نوع مقاله : مقاله پژوهشی
1 1) دانشجوی دکتری، گروه خاکشناسی، واحد اهواز، دانشگاه آزاد اسلامی، اهواز، ایران.
2 عضو هیئت علمی گروه خاکشناسی، واحد اهواز، دانشگاه آزاد اسلامی، اهواز، ایران.
3 4) عضو هیئت علمی گروه خاکشناسی، واحد اهواز، دانشگاه آزاد اسلامی، اهواز، ایران.
عنوان مقاله [English]
Background and Aim: Creating land fertility maps are especially important in terms of determining the areas that need particular nutrients, optimizing the use of agricultural fertilizers, and facilitating the optimal management of soil and plant nutrition. Spatial changes in soil and plant nutrients are common, but knowing these changes is essential for accurate planning and management, particularly regarding agricultural lands. This research aims at zoning the spatial distribution pattern of nutrients, aka nitrogen, phosphorus, potassium, sulfur, calcium and magnesium, in the soil and leaves of Dezful orange orchards trees using the Gaussian model and geographic information system (GIS).
Method: A total number of 130 sampling points are set on the map in the vicinity of orange orchards of Dezful City with an area of 3200 hectares. Factors such as soil, cultivation and irrigation system, slope, elevation, and the manner of orange trees growth are considered to determine sampling locations. Following sampling the soil (0-60 cm depth) and plants, the samples are transferred to the laboratory and the concentration of the most consumed nutrients is measured. After preliminary statistical analyzes on the data, the correlation level of the variables that are measured in the soil and leaves of orange trees, are calculated with the Pearson correlation test. The location of sampling points is simulated via Gaussian model by using the R software. The interpolation is computed using simple kriging and kernel methods. The model sensitivity analysis for the changes applied in the base values for implementing the algorithm, is done based on the replacement of the desired values from the posterior functions as well.
Results: Analysis of dispersion indices show that the highest coefficient of variation is related to phosphorus element in soil and nitrogen element in leaf samples. The results illustrate that the mean square error values for elements of nitrogen, phosphorus, potassium and sulfur are calculated respectively as 0.171, 0.152, 0.132 and 0.153 in simple kriging in soil, and as 0.212, 0.152, 0.229, and 0.166 in kernel method in soil; and respectively as 0.121, 0.188, 0.116 and 0.131 in simple kriging in samples of orange tree leaves, and as 0.184, 0.206, 0.172 and 0.229 in kernel method in the leaves samples as well. The results of the spatial distribution pattern of each of the measured elements in the soil and leaves of orange trees demonstrate that the lowest amount of nitrogen is in the south of the region (0.42 to 1.33 mg/kg) and its distribution pattern is similar to the distribution in the leaves of orange trees (0.9 1 to 1.29 mg/kg). Magnesium has the lowest in the north and part of the south (3.11 to 4.57 mg/kg), and sulfur in most soil of the region is between 21.31 and 26.25 mg/kg.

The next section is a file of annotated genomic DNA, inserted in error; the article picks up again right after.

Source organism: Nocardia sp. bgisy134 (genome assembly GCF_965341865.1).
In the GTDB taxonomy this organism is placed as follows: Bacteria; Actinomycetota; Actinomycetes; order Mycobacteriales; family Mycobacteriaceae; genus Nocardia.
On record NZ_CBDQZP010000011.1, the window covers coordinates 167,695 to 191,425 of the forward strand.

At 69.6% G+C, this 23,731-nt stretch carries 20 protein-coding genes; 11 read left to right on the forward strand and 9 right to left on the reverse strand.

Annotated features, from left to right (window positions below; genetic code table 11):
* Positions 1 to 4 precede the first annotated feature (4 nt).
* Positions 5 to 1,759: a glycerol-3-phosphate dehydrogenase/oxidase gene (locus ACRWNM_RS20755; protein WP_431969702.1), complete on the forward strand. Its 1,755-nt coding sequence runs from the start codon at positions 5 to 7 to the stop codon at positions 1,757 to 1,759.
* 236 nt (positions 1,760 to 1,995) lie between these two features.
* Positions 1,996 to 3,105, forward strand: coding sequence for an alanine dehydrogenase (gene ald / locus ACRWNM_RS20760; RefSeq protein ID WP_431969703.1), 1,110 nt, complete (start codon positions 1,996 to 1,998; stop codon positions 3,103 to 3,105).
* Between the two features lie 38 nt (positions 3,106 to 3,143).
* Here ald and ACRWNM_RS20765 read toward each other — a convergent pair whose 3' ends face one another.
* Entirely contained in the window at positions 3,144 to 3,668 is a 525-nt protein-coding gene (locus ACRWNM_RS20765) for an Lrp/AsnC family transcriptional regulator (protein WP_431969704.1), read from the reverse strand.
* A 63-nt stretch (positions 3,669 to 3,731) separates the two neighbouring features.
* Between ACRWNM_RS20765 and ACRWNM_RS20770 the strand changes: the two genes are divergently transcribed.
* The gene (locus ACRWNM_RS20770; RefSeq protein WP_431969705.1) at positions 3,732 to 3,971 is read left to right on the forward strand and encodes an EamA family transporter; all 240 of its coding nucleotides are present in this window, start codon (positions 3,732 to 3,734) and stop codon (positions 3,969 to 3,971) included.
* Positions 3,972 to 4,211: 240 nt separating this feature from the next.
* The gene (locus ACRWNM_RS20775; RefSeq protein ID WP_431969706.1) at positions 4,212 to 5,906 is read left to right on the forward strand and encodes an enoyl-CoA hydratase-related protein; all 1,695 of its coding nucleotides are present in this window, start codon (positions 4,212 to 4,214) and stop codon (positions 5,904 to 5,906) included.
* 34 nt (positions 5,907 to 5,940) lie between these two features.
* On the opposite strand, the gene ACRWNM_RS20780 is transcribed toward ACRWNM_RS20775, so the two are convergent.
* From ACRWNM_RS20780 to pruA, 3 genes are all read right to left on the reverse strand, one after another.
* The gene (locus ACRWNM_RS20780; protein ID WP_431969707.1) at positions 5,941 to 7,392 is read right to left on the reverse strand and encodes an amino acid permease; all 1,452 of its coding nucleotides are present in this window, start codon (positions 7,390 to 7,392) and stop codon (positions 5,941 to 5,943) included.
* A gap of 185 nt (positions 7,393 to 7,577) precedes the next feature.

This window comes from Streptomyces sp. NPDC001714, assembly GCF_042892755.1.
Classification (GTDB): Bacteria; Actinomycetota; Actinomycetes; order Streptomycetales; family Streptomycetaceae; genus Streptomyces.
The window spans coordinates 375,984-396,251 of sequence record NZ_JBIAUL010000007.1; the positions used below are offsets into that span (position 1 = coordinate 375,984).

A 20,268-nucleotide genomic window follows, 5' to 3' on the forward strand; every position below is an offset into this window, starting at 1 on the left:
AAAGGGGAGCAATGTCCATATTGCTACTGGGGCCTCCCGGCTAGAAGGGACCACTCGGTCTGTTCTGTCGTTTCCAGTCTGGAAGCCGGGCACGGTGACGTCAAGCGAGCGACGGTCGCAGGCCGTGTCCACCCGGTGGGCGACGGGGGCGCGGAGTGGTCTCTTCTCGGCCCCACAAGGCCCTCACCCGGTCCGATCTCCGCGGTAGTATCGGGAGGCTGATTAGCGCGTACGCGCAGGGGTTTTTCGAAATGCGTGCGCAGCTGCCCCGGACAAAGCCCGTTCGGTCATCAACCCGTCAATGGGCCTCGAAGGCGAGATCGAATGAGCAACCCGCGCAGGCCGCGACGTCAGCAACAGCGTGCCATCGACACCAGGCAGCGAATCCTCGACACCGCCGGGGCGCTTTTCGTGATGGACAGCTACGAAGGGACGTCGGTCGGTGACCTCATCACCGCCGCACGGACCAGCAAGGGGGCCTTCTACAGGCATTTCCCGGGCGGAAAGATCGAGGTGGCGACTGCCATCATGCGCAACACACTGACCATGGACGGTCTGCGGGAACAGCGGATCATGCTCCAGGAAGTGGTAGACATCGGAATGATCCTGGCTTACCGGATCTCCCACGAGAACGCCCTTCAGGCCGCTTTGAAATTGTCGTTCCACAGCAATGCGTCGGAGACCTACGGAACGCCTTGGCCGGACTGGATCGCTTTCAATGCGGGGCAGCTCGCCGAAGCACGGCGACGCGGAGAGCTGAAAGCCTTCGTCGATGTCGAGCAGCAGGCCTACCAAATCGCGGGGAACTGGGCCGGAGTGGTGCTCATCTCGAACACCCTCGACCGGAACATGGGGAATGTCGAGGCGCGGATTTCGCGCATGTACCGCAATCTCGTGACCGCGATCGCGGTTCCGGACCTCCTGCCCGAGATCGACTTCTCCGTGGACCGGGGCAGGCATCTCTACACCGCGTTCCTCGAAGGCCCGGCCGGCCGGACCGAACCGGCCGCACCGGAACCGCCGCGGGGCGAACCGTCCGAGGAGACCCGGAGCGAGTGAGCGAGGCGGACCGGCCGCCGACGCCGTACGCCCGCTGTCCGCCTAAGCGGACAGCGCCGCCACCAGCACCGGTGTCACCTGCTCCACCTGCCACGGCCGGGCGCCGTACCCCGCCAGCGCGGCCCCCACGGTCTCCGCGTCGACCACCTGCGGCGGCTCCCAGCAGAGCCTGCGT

Conclusion: In examining the effectiveness of the Gaussian statistical model in the distribution of nutrients in the soil and leaves of orange trees in the gardens of Dezful city, the results display that the calculated Pearson linear correlation coefficient has the highest correlation between calcium and potassium, as well as magnesium and calcium in the soil, but there is no linear correlation between any of the nutrients in the leaves of orange trees. In estimating the best interpolation method, calcium element in soil has the least error in both kernel and simple kriging methods, whereas in plant leaves, magnesium in kernel method and potassium in simple kriging method have less error. The highest error for soil and plant is related to potassium and calcium respectively, in the Cornell method.